The common foreign and security policy and common security and defence policy will benefit the Western Balkans and the EU, writes Zeljana Zovko.
Brussels (Brussels Morning) At a recent meeting of the Committee on Foreign Affairs, members of the European Parliament held a series of debates to discuss the common foreign and security policy (CFSP) and common security and defence policy (CSDP). Likewise, the members of the European Parliament also discussed the EU’s external action and its geopolitical position.
The EU is faced with a highly multipolar and unpredictable environment due to the increasing multi-faceted threats to global regional and national security and stability. Hence, we need to make the Union capable of assuming a prominent leadership role on the international scene and to promote its values and interests more decisively worldwide.
Since the Parliament has a duty and responsibility to exercise its democratic oversight over the CFSP and CSDP, the EU seeks to ensure security and stability while promoting the European values of freedom, democracy, equality, the rule of law and respect for human rights. I deem that out of only a strong and united EU with established foreign, security and defence policies will we be able to play a strong role in the new geopolitical environment.
Stability and prosperity in the Western Balkans is a win for the EU
Stability, security, peace and prosperity of the Western Balkans and the Eastern and Southern Neighborhood countries directly affect the Union’s own stability and security and that of its member states, as well as its reputation as a geopolitical global actor. Thus, the EU has a considerable interest in the stable Western Balkans since the destabilisation in the region can result in that the zone of instability that can spread to the EU.
I pointed out many times that instability and conflict in the Western Balkans create a range of security problems for Europe. Migration via the Balkan route, extremism and terrorism, as well as cross-border crime, all have implications for security in Europe but are actually spill-over effects of instability outside Europe. Therefore, Europe’s external and internal security is interrelated. At the same time, the foreign and security strategy is consistent with the fifth priority of the EU’s strategic agenda: the EU as a strong global player.
With the ambition of the EU to be a global actor for peace and security, its actions and policies need to strive for the maintenance of international peace, security, effective multilateralism, cooperation, global stability and active support for the rules- based international order. EU’s foreign and security policy should be guided by the promotion of democracy, the protection of human rights and the promotion of fundamental freedoms, including the freedom of religion or belief.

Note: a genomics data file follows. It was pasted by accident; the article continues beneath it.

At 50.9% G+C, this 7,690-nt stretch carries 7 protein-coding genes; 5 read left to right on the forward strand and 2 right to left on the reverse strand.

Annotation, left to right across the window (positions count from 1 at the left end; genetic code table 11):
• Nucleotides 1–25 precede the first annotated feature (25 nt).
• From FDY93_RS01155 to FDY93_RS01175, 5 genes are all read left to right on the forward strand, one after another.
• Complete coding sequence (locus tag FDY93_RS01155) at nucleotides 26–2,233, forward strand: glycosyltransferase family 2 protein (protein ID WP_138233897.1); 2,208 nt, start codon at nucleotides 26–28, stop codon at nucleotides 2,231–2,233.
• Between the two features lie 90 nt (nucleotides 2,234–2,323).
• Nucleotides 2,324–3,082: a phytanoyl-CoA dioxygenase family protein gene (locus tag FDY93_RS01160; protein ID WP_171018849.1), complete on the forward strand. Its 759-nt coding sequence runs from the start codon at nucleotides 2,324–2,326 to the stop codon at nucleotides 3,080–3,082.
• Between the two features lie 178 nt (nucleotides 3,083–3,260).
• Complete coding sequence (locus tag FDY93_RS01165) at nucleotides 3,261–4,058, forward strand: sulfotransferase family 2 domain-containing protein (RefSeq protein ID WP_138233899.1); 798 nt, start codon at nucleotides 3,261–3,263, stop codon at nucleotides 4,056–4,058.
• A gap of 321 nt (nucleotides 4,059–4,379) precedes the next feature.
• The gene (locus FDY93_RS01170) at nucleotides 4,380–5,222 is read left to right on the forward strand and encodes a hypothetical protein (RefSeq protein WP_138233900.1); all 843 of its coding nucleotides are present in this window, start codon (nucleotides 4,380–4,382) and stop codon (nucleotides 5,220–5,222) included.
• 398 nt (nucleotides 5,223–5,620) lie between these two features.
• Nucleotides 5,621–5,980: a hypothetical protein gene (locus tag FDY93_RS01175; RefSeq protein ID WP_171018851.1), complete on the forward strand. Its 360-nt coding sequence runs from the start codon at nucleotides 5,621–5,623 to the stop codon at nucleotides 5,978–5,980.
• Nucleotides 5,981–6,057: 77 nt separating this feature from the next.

The EU must speed up integration of the Western Balkans
It is the joint responsibility of EU member states and EU institutions to implement the comprehensive approach effectively and thus contribute to stability and security in Western Balkans and Europe. It is necessary, therefore, that the EU speeds up the integration of these countries, if not, it may lead to the situation in which the continuing delays lead to withdrawal, national or religious hatred that breeds extremist intolerance at the heart of Europe, or even losing soft power in the region in favor of some other global actors, such as China and Russia.
In order to increase the visibility of the EU’s actions we urgently need to strengthen CSDP missions as well as the EU’s overall strategic planning and communication policy. Moreover, I deem that this is crucial to contain and counter third countries influences that have opposing and damaging long-term interests for the region. The EU needs to strengthen its credibility, which has been damaged in the region for years now. Furthermore, it is needed to create fertile ground for wider reforms and to promote more cross-border cooperation between competent institutions to combat common threats.
A strong signal is important for countries like Bosnia and Herzegovina where support for Europe can decrease in the current political situation. If the EU wants to maintain its leadership in the region, it should act faster, as soon as the goals, one by one, are met. Thus, I welcome the reaffirmation of unequivocal support of the member states for the European perspective of the Western Balkan countries as stated in the Zagreb Declaration of 6 May 2020. Given its geographical location, on the one hand, the region is important to the EU in terms of trade and transit routes.
Therefore, the Western Balkan countries’ economic and political prospects and their future within a European framework should remain one of the top priorities for the EU. On the other hand, since the Western Balkan countries are historically and culturally part of Europe, the integration of these countries into the EU is of key importance for the stability and security of the continent as a whole, as well as for the EU’s influence in the region and beyond, and this cannot be stressed enough.